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Editor’s note: In this installment of GVG, Andrew points out the game elements incorporated into Dora the Explorer (the TV show), and considers how future game technology could evolve the way we teach our children. -Demian


Dora the ExplorerFew properties are as successful as Dora. The show, a central component of the sprawling Dora the Explorer franchise, teaches children problem solving, language (particularly little bits of Spanish), identification, and ethics, via song, narration, and repetition.

One interesting mechanism Dora uses is the pause. A television character speaking to the audience and pausing, anticipating a response, is nothing new. In fact, you will find plenty of examples on Nick Jr. This technique ranges from simple identification to open-ended questions, where any answer is right (“What do you like?” [Pause] “I like that too!”). This is a sort of passive interactivity, with no real consequence to participating. The show will go on.

Art Imitates Art


However, Dora also includes interactive parts, and encourages children to point at objects on the screen. While watching the show, I was surprised to see an actual cursor appear on the screen and click on the item in question.

Dora the Explorer is basically a television show of a computer game, one that employs both conventional (cursor clicks) and unconventional (voice commands) game elements. Kids “control” Dora by offering advice to run or jump. Dora encounters power ups in the form of stars as well as obstacles and enemies (notably Swiper the Fox). The show even has levels and a mini-game incorporated into the closing credits.

Again, the show elicits interaction through the means most easily accomplished by children: voice and pointing. Sound like any other upcoming game input device you’ve heard of?


The Revolution Will Be Televised

The Wii introduced motion controls to the mass-market video game audience, while simultaneously expanding that mass market. The Wii is not the focus of this discussion, but what it inspired is.

Project Natal and Milo

Project Natal does what Nintendon’t, or so Microsoft would have us believe. Which is fine, new technology trumps old technology…although in classic Microsoft fashion, they are planning for Project Natal to do everything. If the frustrations I have on a day-to-day basis with Microsoft products are any indication, the video game control mechanism will be less than the sum of its parts. However, the ideas behind Project Natal are grand enough that if Microsoft doesn’t nail it, someone else will.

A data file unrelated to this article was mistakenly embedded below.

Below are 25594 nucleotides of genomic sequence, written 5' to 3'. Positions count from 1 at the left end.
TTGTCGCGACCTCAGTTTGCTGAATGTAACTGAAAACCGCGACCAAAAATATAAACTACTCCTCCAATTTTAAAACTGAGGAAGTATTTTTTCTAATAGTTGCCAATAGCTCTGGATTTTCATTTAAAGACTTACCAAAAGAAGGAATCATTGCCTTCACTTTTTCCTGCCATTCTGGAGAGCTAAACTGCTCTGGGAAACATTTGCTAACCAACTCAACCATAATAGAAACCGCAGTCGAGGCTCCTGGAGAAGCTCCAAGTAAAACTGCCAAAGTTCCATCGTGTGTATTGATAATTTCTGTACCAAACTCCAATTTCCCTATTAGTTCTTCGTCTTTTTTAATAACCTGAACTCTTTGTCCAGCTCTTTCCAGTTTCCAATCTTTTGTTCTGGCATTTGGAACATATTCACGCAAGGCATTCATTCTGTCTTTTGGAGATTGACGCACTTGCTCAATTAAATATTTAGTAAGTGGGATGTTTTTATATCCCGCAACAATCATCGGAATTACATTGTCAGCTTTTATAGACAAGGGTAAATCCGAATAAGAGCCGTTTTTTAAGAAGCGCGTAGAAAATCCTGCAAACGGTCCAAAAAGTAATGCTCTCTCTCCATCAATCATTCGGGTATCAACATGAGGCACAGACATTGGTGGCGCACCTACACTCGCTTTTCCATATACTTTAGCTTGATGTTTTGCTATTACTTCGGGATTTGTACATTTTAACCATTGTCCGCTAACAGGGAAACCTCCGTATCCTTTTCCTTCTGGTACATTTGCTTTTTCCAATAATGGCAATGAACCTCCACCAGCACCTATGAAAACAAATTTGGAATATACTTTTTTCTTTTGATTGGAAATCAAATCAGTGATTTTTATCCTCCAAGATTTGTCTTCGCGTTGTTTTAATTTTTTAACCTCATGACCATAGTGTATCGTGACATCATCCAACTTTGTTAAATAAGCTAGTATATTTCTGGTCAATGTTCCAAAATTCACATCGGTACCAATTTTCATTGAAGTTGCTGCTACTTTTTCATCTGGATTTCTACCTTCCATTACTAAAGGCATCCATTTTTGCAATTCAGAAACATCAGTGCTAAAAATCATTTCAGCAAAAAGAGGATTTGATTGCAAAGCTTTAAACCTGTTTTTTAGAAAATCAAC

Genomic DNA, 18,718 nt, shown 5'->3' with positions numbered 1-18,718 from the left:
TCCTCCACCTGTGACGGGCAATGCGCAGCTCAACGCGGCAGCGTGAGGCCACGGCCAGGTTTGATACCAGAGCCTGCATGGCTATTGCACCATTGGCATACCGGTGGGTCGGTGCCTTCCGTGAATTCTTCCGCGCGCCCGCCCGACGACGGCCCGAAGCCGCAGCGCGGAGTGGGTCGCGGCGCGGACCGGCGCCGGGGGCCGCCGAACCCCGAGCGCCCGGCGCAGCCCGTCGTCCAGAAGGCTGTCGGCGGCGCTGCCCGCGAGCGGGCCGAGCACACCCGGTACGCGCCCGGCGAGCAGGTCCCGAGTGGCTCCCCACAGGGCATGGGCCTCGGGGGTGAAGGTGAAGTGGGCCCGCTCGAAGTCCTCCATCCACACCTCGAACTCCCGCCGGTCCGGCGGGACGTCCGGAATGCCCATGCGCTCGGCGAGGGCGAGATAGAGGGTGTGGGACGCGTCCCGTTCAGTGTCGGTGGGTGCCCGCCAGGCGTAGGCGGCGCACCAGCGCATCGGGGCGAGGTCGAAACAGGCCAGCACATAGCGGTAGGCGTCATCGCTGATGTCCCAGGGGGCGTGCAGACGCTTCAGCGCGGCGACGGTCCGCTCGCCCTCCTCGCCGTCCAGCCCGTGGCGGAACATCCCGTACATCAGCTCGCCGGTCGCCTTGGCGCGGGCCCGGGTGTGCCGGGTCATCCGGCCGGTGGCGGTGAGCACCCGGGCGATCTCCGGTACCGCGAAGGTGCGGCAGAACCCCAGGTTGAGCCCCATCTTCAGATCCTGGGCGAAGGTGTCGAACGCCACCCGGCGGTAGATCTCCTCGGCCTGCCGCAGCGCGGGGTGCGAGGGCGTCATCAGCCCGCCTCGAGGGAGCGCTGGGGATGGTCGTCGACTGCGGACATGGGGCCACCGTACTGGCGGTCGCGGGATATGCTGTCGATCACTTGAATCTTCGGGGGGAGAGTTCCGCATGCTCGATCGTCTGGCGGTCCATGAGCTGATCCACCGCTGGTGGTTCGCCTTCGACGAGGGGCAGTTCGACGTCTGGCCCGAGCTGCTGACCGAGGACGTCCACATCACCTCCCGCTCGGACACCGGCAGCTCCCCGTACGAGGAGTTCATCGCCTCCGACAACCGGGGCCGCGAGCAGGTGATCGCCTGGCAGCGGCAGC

As seen in the infamous Milo demo video from E3 2009, Project Natal will be exactly what Dora the Explorer apes: a fully interactive video game. Gamers may obsess over how Natal will affect first-person shooters, but the real beneficiaries of this technology could be children. A clever-enough developer (tuned into child developmental psychology) could use basic video game techniques to provide an incredibly powerful learning tool, if the success of Dora is any indication.

At that point, Dora won’t be a television show or a video game, but a little bit of both.

Teaching Tools and Teachers

The problem is, I kind of don’t want this to happen. I can see it selling millions, but to my mind, allowing a computer to teach your child to count is kind of like teaching them to walk by tethering them to a treadmill. I would much rather boast that I taught my child to count to ten than to say, “My child knows how to count because I gave her counting instruction software.” It just doesn’t have that ring to it. Not that I’d necessarily do a better job of teaching her than some device, but we would lose a little of that parent-and-child bond. As a new father, that is an experience I want to have. Call it selfish, I guess.


That isn’t to say such a device won’t enter my home. It very well may, provided it’s done correctly. This is where my limber-thumbed generation can succeed — we can play video games with our children, and the new wave of educational games should take advantage of that. I’d rather games be a tool to connect parents and children. Unfortunately, the millions of people that use televisions as babysitters make me pessimistic as all get out.

Truth be told, Dora is for children older than my daughter, and I won’t encourage her to watch it in the future. Why? Because I can’t watch it, I won’t be able to enjoy it with her. But we can watch another program together, called Yo Gabba Gabba. And I’ll explore how it uses video game culture in Generation Video Game #5.